Aaron Rodgers produced some of the most exhilarating moments of the 2016 season, but for all of his brilliance he failed to guide the Green Bay Packers into the Super Bowl.
The 33-year-old sparked the Packers into life in week 11 of the campaign when it looked as though the club would miss the playoffs, winning the final six matches on the spin to head into the playoffs with momentum.
Rodgers wowed with his performances in the post-season, taking his team past the vaunted New York Giants defense and the 13-3 Dallas Cowboys in the divisional round on the road. However, not even he could muster enough points to match the offensive juggernaut of the Atlanta Falcons.
Without the quarterback’s incredible performances the Packers would have surely missed the playoffs, which makes him a strong contender to win the MVP award for the third time in his career.
He is backed at TopBet sportsbook at +600 to clinch the title, but will have to battle the odds to edge ahead of Atlanta Falcons quarterback Matt Ryan.
We’ll now break down where the quarterback has shined this season and what could potentially hold him back from winning the award.
Much was expected of the Packers at the start of the season, and although Mike McCarthy’s men won the first game of the term over the Jacksonville Jaguars, Rodgers struggled for rhythm. He threw two touchdown passes, but Green Bay needed a late defensive stand to hold off Blake Bortles and company late in the contest.
The problems were even worse against the Minnesota Vikings, with Rodgers throwing a costly interception into the hands of Trae Waynes to cost his side the match. His quarterback rating of 70.7 was the lowest of the season, and his performances would remain inconsistent despite throwing four touchdowns in a victory of the Detroit Lions.
In the first half he lit up the Lions secondary, but after the interval they put the clamps on his offense making the game a lot closer than it should have been for McCarthy’s side.
The issues were again present against the Giants when he committed two interceptions, while his completion percentage was below 60% for the third time in the campaign. Despite their offensive problems, the 33-year-old managed to put enough points on the board to secure a seven-point win.
Green Bay’s problems were magnified when they were blown off the line by the Dallas Cowboys in their week six clash. Rodgers was not quite good enough to keep them in the contest, despite playing a clean game. However, he responded in perfect fashion with a three-touchdown performance against the Chicago Bears, but his brilliance masked the Packers’ defensive issues.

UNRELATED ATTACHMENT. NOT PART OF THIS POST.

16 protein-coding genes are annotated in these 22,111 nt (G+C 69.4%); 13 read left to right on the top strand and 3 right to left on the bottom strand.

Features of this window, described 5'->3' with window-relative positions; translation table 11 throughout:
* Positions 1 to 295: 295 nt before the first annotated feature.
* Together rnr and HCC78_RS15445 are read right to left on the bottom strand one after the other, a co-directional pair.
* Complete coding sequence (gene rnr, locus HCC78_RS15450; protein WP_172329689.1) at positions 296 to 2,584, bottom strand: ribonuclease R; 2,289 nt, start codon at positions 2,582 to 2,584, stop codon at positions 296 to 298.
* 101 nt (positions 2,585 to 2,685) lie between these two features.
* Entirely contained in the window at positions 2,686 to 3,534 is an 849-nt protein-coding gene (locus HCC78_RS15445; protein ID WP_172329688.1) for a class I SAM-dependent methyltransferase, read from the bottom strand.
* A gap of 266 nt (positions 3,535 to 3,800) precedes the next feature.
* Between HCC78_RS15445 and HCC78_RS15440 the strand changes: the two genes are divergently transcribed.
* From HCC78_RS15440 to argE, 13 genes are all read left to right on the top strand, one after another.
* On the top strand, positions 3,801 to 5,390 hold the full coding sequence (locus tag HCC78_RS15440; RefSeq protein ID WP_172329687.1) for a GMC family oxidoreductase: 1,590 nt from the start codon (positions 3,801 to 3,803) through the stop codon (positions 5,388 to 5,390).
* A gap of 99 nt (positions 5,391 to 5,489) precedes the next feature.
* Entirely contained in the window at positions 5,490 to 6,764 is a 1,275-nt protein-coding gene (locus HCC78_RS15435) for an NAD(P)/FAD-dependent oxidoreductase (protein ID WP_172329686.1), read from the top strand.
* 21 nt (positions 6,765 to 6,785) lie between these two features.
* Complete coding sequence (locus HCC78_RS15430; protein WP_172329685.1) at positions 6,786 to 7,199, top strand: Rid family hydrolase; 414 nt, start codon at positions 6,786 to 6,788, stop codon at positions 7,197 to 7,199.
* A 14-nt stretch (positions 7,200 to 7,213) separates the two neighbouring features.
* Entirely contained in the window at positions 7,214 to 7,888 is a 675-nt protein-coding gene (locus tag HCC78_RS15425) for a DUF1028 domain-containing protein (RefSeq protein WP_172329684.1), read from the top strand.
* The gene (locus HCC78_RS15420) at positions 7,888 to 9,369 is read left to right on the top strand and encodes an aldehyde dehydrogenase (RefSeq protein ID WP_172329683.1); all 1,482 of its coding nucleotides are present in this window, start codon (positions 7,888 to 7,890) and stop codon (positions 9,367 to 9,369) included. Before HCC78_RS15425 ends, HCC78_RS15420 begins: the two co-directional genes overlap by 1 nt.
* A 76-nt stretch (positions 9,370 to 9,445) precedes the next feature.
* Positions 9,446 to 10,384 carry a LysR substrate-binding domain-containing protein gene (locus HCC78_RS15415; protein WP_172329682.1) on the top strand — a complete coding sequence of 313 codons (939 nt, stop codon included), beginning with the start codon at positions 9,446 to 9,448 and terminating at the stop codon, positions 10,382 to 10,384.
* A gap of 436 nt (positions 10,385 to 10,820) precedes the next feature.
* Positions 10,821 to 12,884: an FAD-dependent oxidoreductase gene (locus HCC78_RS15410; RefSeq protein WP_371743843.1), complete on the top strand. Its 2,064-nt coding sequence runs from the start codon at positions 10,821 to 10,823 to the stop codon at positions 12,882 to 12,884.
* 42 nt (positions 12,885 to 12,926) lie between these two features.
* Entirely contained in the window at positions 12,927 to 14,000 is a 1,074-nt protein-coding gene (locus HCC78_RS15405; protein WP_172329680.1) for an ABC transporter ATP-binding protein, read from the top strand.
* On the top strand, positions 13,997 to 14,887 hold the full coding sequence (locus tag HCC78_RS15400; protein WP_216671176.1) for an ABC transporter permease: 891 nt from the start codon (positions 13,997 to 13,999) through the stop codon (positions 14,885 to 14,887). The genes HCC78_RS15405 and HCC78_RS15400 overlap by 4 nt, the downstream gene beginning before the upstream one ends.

A narrow defeat to the Falcons started a four-match losing run as McCarthy’s men folded under pressure from high-octane offenses.
Rodgers could match the production put out by Matt Ryan, Indianapolis Colts’ Andrew Luck, Tennessee Titans’ Marcus Mariota and Washington Redskins’ Kirk Cousins as the Green Bay were simply overmatched, failing to score over 30 points in three of those contests.
Following their hammering at the hands of the Redskins, Rodgers was adamant that his side needed to run the table to keep their post-season hopes alive.
The 33-year-old returned to the peak of his powers starting with a victory over the Philadelphia Eagles, who limited the Falcons’ offense to just 15 points at a later stage in the season.
The quarterback battled the elements to put in a two-touchdown performance to see off the Houston Texans at Lambeau Field before the Packers welcomed the Seattle Seahawks. Rodgers put on a clinic to shred Pete Carroll’s defense, throwing three strikes in a commanding victory to get the offense back into full rhythm.
Jordy Nelson, Davante Adams and Jared Cook all hit top form, while Rodgers was able to pick them out with relative ease in victories over their NFC North rivals in the final three matches of the season.
None of their rivals had an answer for the quarterback’s brilliance as he threw eight touchdowns in those matches to end the campaign with the most in the NFL at 40, with only eight interceptions.
Rodgers fulfilled his promise of running the table in the regular term, and vowed to continue their surge into the post-season.
He put the vaunted Giants’ defense to the sword with a magnificent display in the wildcard round to propel his team into a showdown with the Dallas Cowboys.
In the first half of the contest at AT&T Stadium, the quarterback carved apart the Cowboys’ secondary to hand his side a commanding lead.
A second-half rally from Dak Prescott brought the home team into the match, but Rodgers was on song late in the game to produce a series of clutch throws, including a dart to Cook to set up Mason Crosby’s game-winning field goal.
The NFC Championship game was a match too far for the Packers given their injuries on defense, as not even Rodgers at his peak could go score-for-score with Ryan, ending the club’s journey in the 2016 campaign.
Rodgers lamented the club’s struggles early in the season for their failure to reach the Super Bowl. At least some portion of the blame can be laid against him as his offense lacked rhythm, especially in their defeats to the Cowboys and Colts at Lambeau and on the road against the Vikings.
He was not the MVP-calibre player that won him the awards in the 2011 and 2014 seasons, and as a result may not have a stronger case than Ryan or even Brady for the title. He was playing for an inferior side than both of his counterparts, but his performances were still only good enough to see the Packers end 10-6 in their season.
When he did find his peak form his play was a joy to behold – none more so than his brilliant pass to Cook against the Cowboys. However, those moments were few and far between when it would have made a difference in the early stages of the term.
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